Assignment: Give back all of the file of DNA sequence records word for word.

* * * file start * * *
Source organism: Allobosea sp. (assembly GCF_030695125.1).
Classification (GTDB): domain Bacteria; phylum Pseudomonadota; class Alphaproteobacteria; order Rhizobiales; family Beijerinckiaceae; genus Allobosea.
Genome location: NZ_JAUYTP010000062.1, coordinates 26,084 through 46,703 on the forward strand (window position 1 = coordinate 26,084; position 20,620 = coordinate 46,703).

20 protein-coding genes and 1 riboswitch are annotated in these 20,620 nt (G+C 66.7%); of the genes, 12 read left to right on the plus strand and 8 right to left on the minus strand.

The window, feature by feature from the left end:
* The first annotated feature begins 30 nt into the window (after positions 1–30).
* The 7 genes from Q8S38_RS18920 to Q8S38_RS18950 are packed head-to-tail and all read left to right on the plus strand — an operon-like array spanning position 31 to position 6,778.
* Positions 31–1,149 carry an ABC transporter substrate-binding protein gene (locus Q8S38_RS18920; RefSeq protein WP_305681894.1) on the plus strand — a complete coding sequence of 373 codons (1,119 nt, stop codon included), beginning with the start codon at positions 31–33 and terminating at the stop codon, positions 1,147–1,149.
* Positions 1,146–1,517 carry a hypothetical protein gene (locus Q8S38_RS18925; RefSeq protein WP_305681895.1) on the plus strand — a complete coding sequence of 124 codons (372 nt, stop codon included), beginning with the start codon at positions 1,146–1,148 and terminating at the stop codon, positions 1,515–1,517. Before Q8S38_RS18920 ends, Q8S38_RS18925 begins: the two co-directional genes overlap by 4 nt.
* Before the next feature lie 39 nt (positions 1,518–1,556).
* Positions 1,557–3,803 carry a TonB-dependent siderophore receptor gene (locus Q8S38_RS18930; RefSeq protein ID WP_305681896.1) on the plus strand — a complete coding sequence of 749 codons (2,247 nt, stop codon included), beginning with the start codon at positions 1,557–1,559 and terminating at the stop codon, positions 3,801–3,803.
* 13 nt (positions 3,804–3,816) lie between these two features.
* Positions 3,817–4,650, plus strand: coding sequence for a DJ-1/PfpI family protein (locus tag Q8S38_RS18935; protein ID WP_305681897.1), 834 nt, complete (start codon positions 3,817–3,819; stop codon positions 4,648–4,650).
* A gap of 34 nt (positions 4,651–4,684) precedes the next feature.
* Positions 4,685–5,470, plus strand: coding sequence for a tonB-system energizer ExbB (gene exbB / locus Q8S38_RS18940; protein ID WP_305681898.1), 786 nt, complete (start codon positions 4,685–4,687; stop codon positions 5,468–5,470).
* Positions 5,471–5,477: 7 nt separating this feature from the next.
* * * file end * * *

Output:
Source organism: Allobosea sp. (assembly GCF_030695125.1).
Classification (GTDB): domain Bacteria; phylum Pseudomonadota; class Alphaproteobacteria; order Rhizobiales; family Beijerinckiaceae; genus Allobosea.
Genome location: NZ_JAUYTP010000062.1, coordinates 26,084 through 46,703 on the forward strand (window position 1 = coordinate 26,084; position 20,620 = coordinate 46,703).

20 protein-coding genes and 1 riboswitch are annotated in these 20,620 nt (G+C 66.7%); of the genes, 12 read left to right on the plus strand and 8 right to left on the minus strand.

The window, feature by feature from the left end:
* The first annotated feature begins 30 nt into the window (after positions 1–30).
* The 7 genes from Q8S38_RS18920 to Q8S38_RS18950 are packed head-to-tail and all read left to right on the plus strand — an operon-like array spanning position 31 to position 6,778.
* Positions 31–1,149 carry an ABC transporter substrate-binding protein gene (locus Q8S38_RS18920; RefSeq protein WP_305681894.1) on the plus strand — a complete coding sequence of 373 codons (1,119 nt, stop codon included), beginning with the start codon at positions 31–33 and terminating at the stop codon, positions 1,147–1,149.
* Positions 1,146–1,517 carry a hypothetical protein gene (locus Q8S38_RS18925; RefSeq protein WP_305681895.1) on the plus strand — a complete coding sequence of 124 codons (372 nt, stop codon included), beginning with the start codon at positions 1,146–1,148 and terminating at the stop codon, positions 1,515–1,517. Before Q8S38_RS18920 ends, Q8S38_RS18925 begins: the two co-directional genes overlap by 4 nt.
* Before the next feature lie 39 nt (positions 1,518–1,556).
* Positions 1,557–3,803 carry a TonB-dependent siderophore receptor gene (locus Q8S38_RS18930; RefSeq protein ID WP_305681896.1) on the plus strand — a complete coding sequence of 749 codons (2,247 nt, stop codon included), beginning with the start codon at positions 1,557–1,559 and terminating at the stop codon, positions 3,801–3,803.
* 13 nt (positions 3,804–3,816) lie between these two features.
* Positions 3,817–4,650, plus strand: coding sequence for a DJ-1/PfpI family protein (locus tag Q8S38_RS18935; protein ID WP_305681897.1), 834 nt, complete (start codon positions 3,817–3,819; stop codon positions 4,648–4,650).
* A gap of 34 nt (positions 4,651–4,684) precedes the next feature.
* Positions 4,685–5,470, plus strand: coding sequence for a tonB-system energizer ExbB (gene exbB / locus Q8S38_RS18940; protein ID WP_305681898.1), 786 nt, complete (start codon positions 4,685–4,687; stop codon positions 5,468–5,470).
* Positions 5,471–5,477: 7 nt separating this feature from the next.